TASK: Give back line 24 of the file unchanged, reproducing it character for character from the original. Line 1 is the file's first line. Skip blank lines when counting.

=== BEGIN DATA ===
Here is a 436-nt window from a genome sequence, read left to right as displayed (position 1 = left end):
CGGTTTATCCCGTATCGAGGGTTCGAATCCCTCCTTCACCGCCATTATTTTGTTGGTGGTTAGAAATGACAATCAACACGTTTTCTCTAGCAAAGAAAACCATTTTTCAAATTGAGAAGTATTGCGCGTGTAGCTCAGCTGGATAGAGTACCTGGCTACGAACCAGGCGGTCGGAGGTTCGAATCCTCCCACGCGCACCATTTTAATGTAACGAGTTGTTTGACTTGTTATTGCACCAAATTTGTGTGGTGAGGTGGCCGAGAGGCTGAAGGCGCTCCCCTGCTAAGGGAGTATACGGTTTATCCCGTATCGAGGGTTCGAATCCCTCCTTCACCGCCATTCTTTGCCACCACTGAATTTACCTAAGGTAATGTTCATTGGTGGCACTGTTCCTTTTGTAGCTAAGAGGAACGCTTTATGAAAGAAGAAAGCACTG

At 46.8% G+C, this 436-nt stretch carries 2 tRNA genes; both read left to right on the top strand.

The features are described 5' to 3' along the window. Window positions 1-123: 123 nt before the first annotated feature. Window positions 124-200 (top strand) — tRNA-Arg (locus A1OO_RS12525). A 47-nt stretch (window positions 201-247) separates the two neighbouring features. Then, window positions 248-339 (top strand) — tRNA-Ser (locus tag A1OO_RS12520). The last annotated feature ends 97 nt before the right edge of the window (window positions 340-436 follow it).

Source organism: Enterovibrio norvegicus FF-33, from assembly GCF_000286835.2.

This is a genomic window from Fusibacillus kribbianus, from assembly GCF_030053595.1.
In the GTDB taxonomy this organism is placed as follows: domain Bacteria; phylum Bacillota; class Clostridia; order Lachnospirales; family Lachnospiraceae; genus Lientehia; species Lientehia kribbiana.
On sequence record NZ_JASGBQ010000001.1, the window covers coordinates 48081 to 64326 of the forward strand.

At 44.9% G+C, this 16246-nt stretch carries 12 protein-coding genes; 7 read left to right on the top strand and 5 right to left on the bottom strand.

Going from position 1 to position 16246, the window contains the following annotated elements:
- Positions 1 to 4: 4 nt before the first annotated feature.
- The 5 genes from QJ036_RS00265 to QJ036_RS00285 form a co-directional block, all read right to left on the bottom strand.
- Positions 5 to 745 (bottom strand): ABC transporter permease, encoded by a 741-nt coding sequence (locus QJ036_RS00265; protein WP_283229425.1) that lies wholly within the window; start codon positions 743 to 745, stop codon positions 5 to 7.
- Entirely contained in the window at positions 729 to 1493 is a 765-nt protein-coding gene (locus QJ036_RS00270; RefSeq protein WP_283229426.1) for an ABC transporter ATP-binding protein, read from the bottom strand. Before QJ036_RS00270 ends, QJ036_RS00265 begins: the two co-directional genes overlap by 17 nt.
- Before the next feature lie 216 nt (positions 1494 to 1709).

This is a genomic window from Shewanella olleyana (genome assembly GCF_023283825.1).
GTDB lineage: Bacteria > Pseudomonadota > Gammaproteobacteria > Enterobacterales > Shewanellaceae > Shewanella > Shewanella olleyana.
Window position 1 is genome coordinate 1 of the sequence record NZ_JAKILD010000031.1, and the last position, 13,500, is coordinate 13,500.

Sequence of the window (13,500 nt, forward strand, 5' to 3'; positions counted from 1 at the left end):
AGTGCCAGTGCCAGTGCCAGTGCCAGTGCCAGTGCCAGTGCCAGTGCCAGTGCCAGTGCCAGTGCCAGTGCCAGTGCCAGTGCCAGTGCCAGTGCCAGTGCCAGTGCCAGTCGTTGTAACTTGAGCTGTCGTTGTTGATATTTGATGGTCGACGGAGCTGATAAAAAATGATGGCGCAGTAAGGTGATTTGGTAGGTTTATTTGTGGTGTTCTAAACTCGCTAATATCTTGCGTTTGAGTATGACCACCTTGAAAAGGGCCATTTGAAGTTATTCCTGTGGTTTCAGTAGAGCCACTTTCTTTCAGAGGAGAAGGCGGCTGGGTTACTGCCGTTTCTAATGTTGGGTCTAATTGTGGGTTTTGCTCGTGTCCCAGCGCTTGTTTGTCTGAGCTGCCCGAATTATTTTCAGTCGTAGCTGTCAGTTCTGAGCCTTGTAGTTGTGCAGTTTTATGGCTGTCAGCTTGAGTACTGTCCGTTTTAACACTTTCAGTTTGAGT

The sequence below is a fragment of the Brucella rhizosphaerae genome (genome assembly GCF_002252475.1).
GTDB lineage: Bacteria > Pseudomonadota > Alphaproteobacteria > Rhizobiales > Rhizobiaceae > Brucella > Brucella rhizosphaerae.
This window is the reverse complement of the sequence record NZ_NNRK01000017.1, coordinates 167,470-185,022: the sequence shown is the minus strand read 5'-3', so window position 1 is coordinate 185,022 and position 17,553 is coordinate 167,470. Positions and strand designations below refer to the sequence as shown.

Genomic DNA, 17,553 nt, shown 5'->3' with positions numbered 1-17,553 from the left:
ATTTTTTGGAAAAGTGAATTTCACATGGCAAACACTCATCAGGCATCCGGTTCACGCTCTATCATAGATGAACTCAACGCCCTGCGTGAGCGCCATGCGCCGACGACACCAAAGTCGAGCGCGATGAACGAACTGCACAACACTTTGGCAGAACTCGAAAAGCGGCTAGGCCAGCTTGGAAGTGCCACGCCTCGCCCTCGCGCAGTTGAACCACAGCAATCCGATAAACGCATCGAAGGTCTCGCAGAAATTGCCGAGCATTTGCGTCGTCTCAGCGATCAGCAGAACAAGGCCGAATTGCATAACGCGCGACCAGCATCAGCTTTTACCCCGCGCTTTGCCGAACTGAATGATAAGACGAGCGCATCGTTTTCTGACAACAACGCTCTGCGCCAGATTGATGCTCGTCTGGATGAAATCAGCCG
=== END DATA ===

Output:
Genomic DNA, 17,553 nt, shown 5'->3' with positions numbered 1-17,553 from the left: